Ice House Interview

What Would It Take for You to Care About Smog?

Our air quality problems may be less visible than in the past—but that doesn’t mean they’ve disappeared.

By Catherine Matusow April 30, 2014 Published in the May 2014 issue of Houstonia Magazine

Sitting at our usual table the other day at West Alabama Ice House, we couldn’t quite decide if it was a beautiful spring day or a beautiful spring day befouled by a toxic fog of hydrocarbons, ketones, and other particulate matter. In other words, the other patrons were smoking. So was the ice house a benign pleasure or a health hazard? We weren’t quite sure.

“I’m 64 years old, and I’ve never had a cigarette in my mouth,” said Larry Soward, shrugging and taking a swig of Miller Lite. “It’s a known carcinogen. Why would you do that?” 

As it happens, Soward advises people of the hazards lurking in the seemingly benign, which is another way of saying that he is an environmentalist. Specifically, he is the president of the board of Air Alliance Houston, a nonprofit organization dedicated to improving our city’s notoriously poor air quality. 

One wonders what Governor Rick Perry thinks of Soward—if, for instance, he doesn’t consider Soward himself a hazard lurking in the benign. It was Perry, after all, who named Soward to the Texas Commission on Environmental Quality in 2003, having been his boss at the Department of Agriculture in the ’90s. Over the course of his TCEQ tenure, Soward developed a reputation as a bit of a rogue, throwing his weight behind clean-air initiatives that his pro-business boss didn’t support. 

Soward, who got bored with Austin after several decades there and moved to Houston three years ago because, he says, it’s more exciting, is fond of terms like “smart growth” (as opposed to, say, idiotic stasis) and still professes shock that his views were ever considered anti-business. “The economy and the environment are not at odds with each other,” he said. “To me, the balance was a no-brainer, but I was fairly in the minority view on that.” Although Perry, perhaps not surprisingly, did not reappoint Soward to his post in 2009, when speaking of him Soward is ever politic, swearing that if Perry were to walk into the West Alabama Ice House backyard at that very moment, the two men would greet each other warmly. We glanced over through the nicotine haze, imagining such a scene, and moved on.

Soward’s diplomatic resources have never been tapped—or needed—more than now, when AAH is engaged in negotiations with both the government and oil companies, at a time when there are myriad imminent threats to air quality in Houston: the widening of the Panama Canal, which will bring larger container ships and more traffic through the Port of Houston; the city’s enthusiastic welcome of coal exporters turned away by West Coast ports, the looming Keystone Pipeline; and the expansion of our petrochemical plants—not to mention an exploding population that will double the number of cars by 2040.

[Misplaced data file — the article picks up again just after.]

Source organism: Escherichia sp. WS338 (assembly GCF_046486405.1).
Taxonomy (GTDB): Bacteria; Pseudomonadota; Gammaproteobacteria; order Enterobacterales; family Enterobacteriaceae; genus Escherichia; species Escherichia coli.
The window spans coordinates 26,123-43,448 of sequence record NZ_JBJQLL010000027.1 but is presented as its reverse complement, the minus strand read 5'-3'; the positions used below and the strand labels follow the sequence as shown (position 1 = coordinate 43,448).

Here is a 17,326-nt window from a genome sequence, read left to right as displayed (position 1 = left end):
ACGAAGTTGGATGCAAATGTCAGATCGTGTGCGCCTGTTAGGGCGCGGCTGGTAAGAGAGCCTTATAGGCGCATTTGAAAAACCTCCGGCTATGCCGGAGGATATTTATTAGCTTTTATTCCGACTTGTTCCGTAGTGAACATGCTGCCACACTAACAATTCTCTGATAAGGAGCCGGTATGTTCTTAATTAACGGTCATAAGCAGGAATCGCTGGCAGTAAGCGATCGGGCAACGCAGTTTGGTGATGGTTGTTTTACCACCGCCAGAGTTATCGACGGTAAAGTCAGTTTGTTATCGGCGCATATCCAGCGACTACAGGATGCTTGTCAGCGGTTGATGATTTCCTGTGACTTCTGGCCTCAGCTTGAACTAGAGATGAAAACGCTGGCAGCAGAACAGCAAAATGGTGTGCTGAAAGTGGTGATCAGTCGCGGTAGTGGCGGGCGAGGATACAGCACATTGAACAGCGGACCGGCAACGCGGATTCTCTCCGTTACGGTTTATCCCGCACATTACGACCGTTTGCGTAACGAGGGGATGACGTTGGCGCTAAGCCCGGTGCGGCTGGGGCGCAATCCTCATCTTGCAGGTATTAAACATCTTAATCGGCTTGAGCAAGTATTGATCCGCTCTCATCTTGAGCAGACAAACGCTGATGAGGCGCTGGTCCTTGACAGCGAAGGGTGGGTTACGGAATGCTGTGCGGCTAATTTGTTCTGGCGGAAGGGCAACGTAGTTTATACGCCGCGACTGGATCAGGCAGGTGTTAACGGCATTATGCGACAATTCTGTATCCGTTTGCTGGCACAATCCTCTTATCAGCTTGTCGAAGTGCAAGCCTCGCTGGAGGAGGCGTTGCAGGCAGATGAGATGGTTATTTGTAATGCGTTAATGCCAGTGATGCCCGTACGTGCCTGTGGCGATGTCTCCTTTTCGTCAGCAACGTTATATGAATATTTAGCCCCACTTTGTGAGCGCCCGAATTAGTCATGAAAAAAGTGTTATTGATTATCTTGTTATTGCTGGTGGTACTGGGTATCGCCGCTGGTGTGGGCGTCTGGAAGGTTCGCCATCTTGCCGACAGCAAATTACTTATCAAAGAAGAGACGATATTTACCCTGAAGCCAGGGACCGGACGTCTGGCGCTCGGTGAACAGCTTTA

“If we don’t start thinking about those things and planning for them,” said Soward, “we’re going to have some major problems that are going to cost us money and time, and be hazardous to our environment and the public health.” 

That’s on top of air-quality issues the city already faces. The entire city. “People outside of the Ship Channel area don’t see a problem,” he said, perhaps because they haven’t visited or downloaded the app that checks ozone levels in one’s immediate vicinity. “It will actually show the ozone plume moving across the area. If you’re in West Houston, you may not think there’s a problem, but if you go on, you can see it.” 

To Soward, bringing real-time ozone measurements to the public is critical, as it is ordinary citizens, and not corporations, who have the most environmental impact. For one thing, the biggest wins against polluters happen when the public gets involved in the fight. Also, well, did we both really need to drive to the ice house? 

“We can have a strong economy and a healthy environment, or we can have a strong economy and a polluted environment,” Soward concluded. “It’s going to take, unfortunately, citizens to protect it”—that is, citizens aware of the hazards in the seemingly benign. Looking over at the smokers inhaling their known carcinogens, we wondered by what method their ignorance had been achieved. 

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